Electric multicopter drones can be used in a wide range of applications, but their battery life of 30 minutes or less limits their actual use.
Now, the Advanced Aircraft Company has announced the launch of a new gas-electric VTOL hybrid drone to address that limitation. With dual payloads and 3.5 hours of continual flight time, the new Hybrid Advanced Multirotor Unmanned Aircraft System (HAMR) is now available on the market, following extensive Beta testing.
The HAMR incorporates an electronic fuel injected and computer-controlled 35cc single-piston engine, which drives an onboard generator producing up to 2000W. That generator, in turn, powers the craft’s six independent brushless DC electric motors and an integrated backup battery. This configuration allows for up to 3.5 hours of flight time, six times longer than a conventional battery-powered multirotor aircraft. In the event of an engine failure or an electric motor failure, the onboard battery will provide enough power to safely execute an emergency landing.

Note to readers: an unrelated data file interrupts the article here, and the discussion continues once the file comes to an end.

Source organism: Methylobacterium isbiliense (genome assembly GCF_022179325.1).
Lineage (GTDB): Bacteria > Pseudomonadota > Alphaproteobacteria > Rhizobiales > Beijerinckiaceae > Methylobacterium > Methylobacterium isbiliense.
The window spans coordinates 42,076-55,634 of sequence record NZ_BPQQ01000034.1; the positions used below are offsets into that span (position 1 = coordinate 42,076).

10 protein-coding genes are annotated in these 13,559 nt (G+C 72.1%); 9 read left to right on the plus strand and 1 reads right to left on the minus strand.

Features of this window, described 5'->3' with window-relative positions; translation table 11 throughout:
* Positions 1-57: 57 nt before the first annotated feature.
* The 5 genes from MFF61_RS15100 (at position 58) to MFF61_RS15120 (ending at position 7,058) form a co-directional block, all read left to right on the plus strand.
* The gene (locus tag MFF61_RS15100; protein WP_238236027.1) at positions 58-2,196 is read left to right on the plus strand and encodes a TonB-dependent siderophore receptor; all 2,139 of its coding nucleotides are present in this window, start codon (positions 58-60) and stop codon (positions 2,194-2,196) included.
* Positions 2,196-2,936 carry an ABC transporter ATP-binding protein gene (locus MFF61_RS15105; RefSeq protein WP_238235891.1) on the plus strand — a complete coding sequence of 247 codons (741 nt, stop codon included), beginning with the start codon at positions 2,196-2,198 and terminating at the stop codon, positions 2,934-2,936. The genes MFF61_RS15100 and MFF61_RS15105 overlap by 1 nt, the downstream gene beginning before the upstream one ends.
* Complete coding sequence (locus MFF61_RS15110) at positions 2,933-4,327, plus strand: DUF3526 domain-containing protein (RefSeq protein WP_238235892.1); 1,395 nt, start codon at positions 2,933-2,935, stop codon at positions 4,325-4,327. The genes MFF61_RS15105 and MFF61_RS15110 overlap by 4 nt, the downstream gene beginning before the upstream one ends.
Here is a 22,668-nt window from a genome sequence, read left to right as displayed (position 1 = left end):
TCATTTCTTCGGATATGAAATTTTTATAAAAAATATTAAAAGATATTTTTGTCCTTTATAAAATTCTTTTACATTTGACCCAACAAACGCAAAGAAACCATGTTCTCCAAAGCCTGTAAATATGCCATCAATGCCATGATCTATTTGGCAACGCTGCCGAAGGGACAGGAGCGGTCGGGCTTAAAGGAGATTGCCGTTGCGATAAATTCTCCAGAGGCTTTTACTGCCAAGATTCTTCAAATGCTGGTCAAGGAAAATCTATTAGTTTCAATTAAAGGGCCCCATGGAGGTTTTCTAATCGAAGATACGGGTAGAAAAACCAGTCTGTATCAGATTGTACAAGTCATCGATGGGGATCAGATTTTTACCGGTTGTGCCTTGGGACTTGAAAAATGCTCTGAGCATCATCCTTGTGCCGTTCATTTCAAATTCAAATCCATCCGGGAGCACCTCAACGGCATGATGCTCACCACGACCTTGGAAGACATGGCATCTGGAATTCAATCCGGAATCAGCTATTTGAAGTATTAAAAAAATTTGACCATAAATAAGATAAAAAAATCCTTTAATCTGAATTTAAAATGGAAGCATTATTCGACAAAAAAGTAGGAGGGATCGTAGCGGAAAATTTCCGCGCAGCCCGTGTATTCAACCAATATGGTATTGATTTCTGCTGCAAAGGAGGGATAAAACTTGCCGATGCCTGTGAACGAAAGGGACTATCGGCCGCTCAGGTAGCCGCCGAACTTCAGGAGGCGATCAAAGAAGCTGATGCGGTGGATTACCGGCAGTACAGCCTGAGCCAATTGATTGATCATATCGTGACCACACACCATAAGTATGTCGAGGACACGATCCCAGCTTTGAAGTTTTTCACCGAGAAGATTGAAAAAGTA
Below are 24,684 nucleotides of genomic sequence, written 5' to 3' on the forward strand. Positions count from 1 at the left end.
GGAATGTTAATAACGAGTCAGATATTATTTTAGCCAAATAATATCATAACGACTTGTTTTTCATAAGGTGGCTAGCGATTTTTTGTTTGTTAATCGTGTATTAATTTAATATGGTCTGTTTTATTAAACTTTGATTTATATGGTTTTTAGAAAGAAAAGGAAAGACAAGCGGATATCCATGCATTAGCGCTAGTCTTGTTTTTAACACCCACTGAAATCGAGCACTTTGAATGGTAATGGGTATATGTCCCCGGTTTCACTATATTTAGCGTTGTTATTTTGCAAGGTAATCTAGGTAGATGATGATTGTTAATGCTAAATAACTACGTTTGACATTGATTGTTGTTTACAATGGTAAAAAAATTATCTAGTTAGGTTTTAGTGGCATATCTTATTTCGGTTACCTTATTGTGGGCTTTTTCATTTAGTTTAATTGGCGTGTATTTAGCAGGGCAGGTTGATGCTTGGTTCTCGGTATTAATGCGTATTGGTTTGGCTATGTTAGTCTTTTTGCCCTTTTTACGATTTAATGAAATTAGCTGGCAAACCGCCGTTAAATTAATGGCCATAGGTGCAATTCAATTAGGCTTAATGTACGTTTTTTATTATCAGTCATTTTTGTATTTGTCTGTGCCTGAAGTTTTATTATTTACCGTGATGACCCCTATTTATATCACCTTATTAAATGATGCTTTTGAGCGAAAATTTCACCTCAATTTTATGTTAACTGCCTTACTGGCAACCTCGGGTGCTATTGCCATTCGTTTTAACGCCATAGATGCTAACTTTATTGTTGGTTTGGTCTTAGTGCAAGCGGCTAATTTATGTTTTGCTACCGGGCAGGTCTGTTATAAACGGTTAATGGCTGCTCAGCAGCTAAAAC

The aircraft is 65-inch long, 130-inch wide, and 19-inch high, and it has an empty weight of 32 lb (14.5 kg) and a maximum forward flight speed of 25 knots (46 km/h). It can carry a maximum of 6 lb (2.7 kg) divided between two cargo compartments, allowing for multiple payload options or increased fuel capacity.
In addition to flying for hours at a time, it can be unpacked from its case and in the air within four minutes; also, it is durable (IP65 rated) and field maintainable. Besides, the hybrid drone is highly portable and can be launched within minutes without the need for ground support infrastructure. The system can be disassembled and stored in a single case and easily transported in a conventional passenger or small military vehicle.
The HAMR UAS has been optimized for a wide range of commercial, defense, and public safety applications. These include surveying & mapping, critical infrastructure inspection, precision agriculture, public safety and defense applications, including long-endurance ISR and search and rescue missions.